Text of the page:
Capital One Financial Corp. (NYSE:COF), known for its credit card business, saw its second quarter net income surge. The company was able to release a large amount of loan loss reserves as net charge offs fell dramatically year-over-year. Capital One also announced a stock offering which will partially fund its acquisition of ING Direct's US online banking unit. (To help better determine if the purchase of ING was the right move, check out Analyzing An Acquisition Announcement.)
TUTORIAL: Mergers and Acquisitions
Improved Results Continue
Revenue for the quarter was $4 billion, while net interest income was $3.1 billion. Net income rose to $911 million from $608 million in the second quarter a year ago. Earnings per share increased to $1.97 from $1.33 in the same period. The net charge off rate was 2.91%, down dramatically from the year ago figure of 5.35%. This enabled the company to release $579 million from its loan loss reserves, which one analyst said added 81 cents to the earnings per share.
First quarter net income in 2011 was $1.0 billion or $2.21 per share, so that is the sequential context for Capital One's earnings. The net charge off rate in the first quarter was 75 basis points higher, 3.66%. Progress continues to be dramatic in the lowering of the net charge off rates as customers are doing better at paying their credit card bills and loans. Provision expense was $343 million, which was $191 million less than the previous quarter, the first quarter of 2011. The domestic card segment saw a slight decline as $200 million growth in revolving card balances was offset by $500 million run-off in installment loans, which are included in the card segment. (For more on financial institution, see Analyzing A Bank's Financial Statements.)
Capital One was tucked in among the group of big banks, including Citigroup (NYSE:C), JP Morgan Chase (NYSE:JPM), Bank of America (NYSE:BAC) and Wells Fargo (NYSE:WFC), which are reporting earnings this week and next. While the market was bracing for potentially mediocre earnings from the big name banks, Capital One has managed to mine its credit card niche well. The credit card business was a nightmare during and after the recession, as consumers were pressured on all sides by unemployment, falling housing values and credit constraints, yet Capital One was able to survive and move forward in what is a more narrowly focused and less diverse business model than the larger banks.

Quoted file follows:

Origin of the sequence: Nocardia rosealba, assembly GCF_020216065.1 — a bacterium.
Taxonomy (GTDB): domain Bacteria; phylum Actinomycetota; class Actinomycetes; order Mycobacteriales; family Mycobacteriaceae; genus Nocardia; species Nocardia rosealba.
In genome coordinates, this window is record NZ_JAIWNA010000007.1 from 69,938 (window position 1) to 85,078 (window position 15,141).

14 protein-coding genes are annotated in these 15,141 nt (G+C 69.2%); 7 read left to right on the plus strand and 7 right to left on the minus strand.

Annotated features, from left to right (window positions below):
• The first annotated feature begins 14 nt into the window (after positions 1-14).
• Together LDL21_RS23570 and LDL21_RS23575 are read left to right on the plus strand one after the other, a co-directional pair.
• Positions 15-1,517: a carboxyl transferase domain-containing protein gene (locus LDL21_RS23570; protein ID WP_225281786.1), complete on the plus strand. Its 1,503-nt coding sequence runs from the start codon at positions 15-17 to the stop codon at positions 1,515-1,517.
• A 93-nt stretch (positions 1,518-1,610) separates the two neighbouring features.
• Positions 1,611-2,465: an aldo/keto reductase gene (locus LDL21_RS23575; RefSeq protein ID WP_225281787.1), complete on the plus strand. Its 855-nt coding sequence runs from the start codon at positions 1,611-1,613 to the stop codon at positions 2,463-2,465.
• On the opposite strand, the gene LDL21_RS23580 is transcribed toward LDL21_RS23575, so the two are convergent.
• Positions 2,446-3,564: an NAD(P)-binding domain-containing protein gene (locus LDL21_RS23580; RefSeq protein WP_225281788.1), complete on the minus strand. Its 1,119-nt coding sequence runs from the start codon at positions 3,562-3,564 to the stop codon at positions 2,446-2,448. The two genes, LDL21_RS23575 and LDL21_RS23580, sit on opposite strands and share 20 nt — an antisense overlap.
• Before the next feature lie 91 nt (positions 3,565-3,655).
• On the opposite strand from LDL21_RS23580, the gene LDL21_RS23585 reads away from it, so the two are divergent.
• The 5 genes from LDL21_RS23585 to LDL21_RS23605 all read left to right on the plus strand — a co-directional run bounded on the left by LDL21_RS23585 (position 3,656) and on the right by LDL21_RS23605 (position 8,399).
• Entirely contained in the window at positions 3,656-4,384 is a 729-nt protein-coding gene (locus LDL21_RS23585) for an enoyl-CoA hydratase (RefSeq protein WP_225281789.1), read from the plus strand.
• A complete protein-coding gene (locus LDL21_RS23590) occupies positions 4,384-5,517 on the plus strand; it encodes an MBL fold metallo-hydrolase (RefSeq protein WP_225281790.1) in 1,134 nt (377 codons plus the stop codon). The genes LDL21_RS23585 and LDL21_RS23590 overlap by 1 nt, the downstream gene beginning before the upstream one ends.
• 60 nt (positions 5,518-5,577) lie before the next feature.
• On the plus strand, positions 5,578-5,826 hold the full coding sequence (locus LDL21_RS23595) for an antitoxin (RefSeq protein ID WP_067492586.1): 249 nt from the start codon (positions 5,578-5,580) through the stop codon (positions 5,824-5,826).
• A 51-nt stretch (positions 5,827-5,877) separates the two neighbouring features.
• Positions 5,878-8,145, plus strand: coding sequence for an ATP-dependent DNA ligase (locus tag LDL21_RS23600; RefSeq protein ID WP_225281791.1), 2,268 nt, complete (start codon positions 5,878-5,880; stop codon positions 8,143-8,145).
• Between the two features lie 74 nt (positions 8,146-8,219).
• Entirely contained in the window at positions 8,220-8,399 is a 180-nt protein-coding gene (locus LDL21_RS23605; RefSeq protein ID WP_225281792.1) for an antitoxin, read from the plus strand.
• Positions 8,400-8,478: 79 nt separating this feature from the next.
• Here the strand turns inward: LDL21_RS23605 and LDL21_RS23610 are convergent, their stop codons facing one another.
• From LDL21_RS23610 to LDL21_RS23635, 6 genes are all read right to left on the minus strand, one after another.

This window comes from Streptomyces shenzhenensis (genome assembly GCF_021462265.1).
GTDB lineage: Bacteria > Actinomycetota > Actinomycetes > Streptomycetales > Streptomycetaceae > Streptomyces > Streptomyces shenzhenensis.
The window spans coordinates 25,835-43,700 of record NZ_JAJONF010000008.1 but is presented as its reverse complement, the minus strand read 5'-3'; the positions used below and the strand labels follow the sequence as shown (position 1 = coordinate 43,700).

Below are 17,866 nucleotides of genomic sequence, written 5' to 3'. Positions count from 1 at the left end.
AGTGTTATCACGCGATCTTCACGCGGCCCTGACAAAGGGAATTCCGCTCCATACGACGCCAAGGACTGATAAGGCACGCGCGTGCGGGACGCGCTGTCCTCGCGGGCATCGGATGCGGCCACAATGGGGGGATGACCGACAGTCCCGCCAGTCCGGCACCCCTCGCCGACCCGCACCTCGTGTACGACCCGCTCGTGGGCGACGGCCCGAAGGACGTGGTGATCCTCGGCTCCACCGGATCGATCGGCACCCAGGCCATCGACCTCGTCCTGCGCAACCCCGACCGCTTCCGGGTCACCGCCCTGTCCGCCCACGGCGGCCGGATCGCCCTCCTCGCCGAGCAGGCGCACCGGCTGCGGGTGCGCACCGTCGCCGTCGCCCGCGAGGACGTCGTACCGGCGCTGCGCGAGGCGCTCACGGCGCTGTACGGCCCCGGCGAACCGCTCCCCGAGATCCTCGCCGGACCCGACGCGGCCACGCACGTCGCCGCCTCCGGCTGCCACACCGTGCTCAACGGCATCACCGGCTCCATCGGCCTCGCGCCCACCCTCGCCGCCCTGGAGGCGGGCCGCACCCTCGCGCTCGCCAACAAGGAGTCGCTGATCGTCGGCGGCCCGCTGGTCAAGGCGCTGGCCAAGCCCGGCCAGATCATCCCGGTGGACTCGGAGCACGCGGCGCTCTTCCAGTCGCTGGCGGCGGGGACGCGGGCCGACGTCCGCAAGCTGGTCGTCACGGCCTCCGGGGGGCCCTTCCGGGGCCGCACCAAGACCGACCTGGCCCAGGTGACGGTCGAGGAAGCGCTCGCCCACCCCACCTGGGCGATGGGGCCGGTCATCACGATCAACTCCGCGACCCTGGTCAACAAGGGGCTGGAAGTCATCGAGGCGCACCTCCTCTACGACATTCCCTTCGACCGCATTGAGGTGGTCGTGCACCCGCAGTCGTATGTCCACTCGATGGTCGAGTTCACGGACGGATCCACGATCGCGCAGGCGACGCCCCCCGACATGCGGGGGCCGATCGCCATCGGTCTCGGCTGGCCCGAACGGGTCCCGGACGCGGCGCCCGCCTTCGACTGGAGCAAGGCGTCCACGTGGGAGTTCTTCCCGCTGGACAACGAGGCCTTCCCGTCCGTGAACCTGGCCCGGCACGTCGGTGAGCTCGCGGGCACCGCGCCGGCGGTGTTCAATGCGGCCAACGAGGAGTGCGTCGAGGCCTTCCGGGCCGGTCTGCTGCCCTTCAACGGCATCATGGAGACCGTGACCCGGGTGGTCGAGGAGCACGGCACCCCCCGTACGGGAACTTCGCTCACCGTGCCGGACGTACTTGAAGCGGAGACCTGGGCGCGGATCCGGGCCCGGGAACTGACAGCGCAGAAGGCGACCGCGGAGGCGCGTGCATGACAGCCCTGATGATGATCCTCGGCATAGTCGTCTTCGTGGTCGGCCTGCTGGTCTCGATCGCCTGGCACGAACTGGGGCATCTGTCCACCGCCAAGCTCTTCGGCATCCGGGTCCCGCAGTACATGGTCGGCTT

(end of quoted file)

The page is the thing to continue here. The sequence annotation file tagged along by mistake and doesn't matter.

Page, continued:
Capital One is not strictly limited to the credit card business, as it does the usual consumer lending for autos and homes, as well as commercial lending. However, its fate rises and falls with its credit card portfolio. Its acquisition of ING Direct's US online banking operation for $9 billion will be partially financed by a $2 billion stock offering. The company feels this acquisition will be a game changer, as it allows entry into a turnkey franchise with potential growth. Although online banking is getting more crowded with other banks, the acquisition should provide synergy for Capital One with its heavy dose of consumers as its customer base. Capital One is also remaining highly visible. Its spending on marketing and advertising, including its oft-seen TV commercials, reached $329 million in the second quarter.
Capital One Stock
Investors might argue that none of the financials are the place to be right now. Although the market didn't like Capital One's report, likely due to the stock offering, its share price was trading at around $51, less than 10% off its 52-week high. The ING integration will be no slam dunk, but think back to the depths of the recession when the credit card business looked like the worse possible place to be. Now the credit card business is a good place to be - if you execute it like Capital One does. (If you are interested in how banking has changed over time, check out The Evolution Of Banking.)
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